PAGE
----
Clinical and pathologic characteristics of biopsy-proven iris melanoma: a multicenter international study

Arch Ophthalmol. 2012 Jan;130(1):57-64. doi: 10.1001/archophthalmol.2011.286. Epub 2011 Sep 12.


Objective: To collaborate with multiple centers to identify representative epidemiological, clinical, and pathologic characteristics of melanoma of the iris. This international, multicenter, Internet-assisted study in ophthalmic oncology demonstrates the collaboration among eye cancer specialists to stage and describe the clinical and pathologic characteristics of biopsy-proven melanoma of the iris.

Methods: A computer program was created to allow for Internet-assisted multicenter, privacy-protected, online data entry. Eight eye cancer centers in 6 countries performed retrospective chart reviews. Statistical analysis included patient and tumor characteristics, ocular and angle abnormalities, management, histopathology, and outcomes.

Results: A total of 131 patients with iris melanoma (mean age, 64 years [range, 20-100 years]) were found to have blue-gray (62.2%), green-hazel (29.1%), or brown (8.7%) irides. Iris melanoma color was brown (65.6%), amelanotic (9.9%), and multicolored (6.9%). A mean of 2.5 clock hours of iris was visibly involved with melanoma, typically centered at the 6-o'clock meridian. Presentations included iritis, glaucoma, hyphema, and sector cataract. High-frequency ultrasonography revealed a largest mean tumor diameter of 4.9 mm, a mean maximum tumor thickness of 1.9 mm, angle blunting (52%), iris root disinsertion (9%), and posterior iris pigment epithelium displacement (9%). Using the American Joint Commission on Cancer-International Union Against Cancer classification, we identified 56% of tumors as T1, 34% of tumors as T2, 2% of tumors as T3, and 1% of tumors as T4. Histopathologic grades were G1-spindle (54%), G2-mixed (28%), G3-epithelioid (5%), and undetermined (13%) cell types. Primary treatment involved radiation (26%) and surgery (64%). Kaplan-Meier analysis found a 10.7% risk of metastatic melanoma at 5 years.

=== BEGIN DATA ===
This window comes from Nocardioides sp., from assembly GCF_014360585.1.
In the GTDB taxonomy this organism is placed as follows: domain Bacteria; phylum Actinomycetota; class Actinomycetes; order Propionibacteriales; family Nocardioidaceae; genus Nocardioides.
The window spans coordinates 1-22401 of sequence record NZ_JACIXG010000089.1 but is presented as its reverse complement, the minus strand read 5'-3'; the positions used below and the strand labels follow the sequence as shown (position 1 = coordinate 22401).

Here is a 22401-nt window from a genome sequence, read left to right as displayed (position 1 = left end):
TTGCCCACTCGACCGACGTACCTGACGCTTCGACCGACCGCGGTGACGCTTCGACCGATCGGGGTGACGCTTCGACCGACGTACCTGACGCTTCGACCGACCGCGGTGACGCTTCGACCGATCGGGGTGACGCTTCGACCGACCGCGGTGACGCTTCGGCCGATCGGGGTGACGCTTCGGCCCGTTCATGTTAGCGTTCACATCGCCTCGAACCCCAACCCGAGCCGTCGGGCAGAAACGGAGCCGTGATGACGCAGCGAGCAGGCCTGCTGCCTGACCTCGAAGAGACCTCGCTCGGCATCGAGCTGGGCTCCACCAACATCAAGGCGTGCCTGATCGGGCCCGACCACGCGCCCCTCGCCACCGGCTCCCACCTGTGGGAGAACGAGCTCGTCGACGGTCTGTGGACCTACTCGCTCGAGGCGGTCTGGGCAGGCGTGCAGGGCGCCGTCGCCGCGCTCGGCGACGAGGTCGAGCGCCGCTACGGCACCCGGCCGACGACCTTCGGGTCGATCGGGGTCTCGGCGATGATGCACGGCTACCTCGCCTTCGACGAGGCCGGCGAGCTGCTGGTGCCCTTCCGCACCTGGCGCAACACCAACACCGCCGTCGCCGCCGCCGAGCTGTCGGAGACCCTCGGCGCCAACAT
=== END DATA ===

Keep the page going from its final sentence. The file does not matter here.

Conclusions: Iris melanomas were most likely to be brown and found in the inferior quadrants of patients with light irides. Typically small and unifocal, melanomas are commonly associated with angle blunting and spindle cell histopathology. This multicenter, Internet-based, international study successfully pooled data and extracted information on biopsy-proven melanoma of the iris.

Publication types

  • Multicenter Study
  • Research Support, Non-U.S. Gov't

MeSH terms

  • Adult
  • Aged
  • Aged, 80 and over
  • Biopsy
  • Combined Modality Therapy
  • Databases, Factual
  • Eye Color
  • Female
  • Humans
  • Internationality
  • Iris Neoplasms / classification
  • Iris Neoplasms / diagnostic imaging
  • Iris Neoplasms / pathology*
  • Iris Neoplasms / therapy
  • Male
  • Melanoma / classification
  • Melanoma / diagnostic imaging
  • Melanoma / pathology*
  • Melanoma / therapy
  • Middle Aged
  • Neoplasm Staging
  • Ophthalmologic Surgical Procedures
  • Radiotherapy
  • Retrospective Studies
  • Survival Rate
  • Ultrasonography
  • Visual Acuity / physiology
  • Young Adult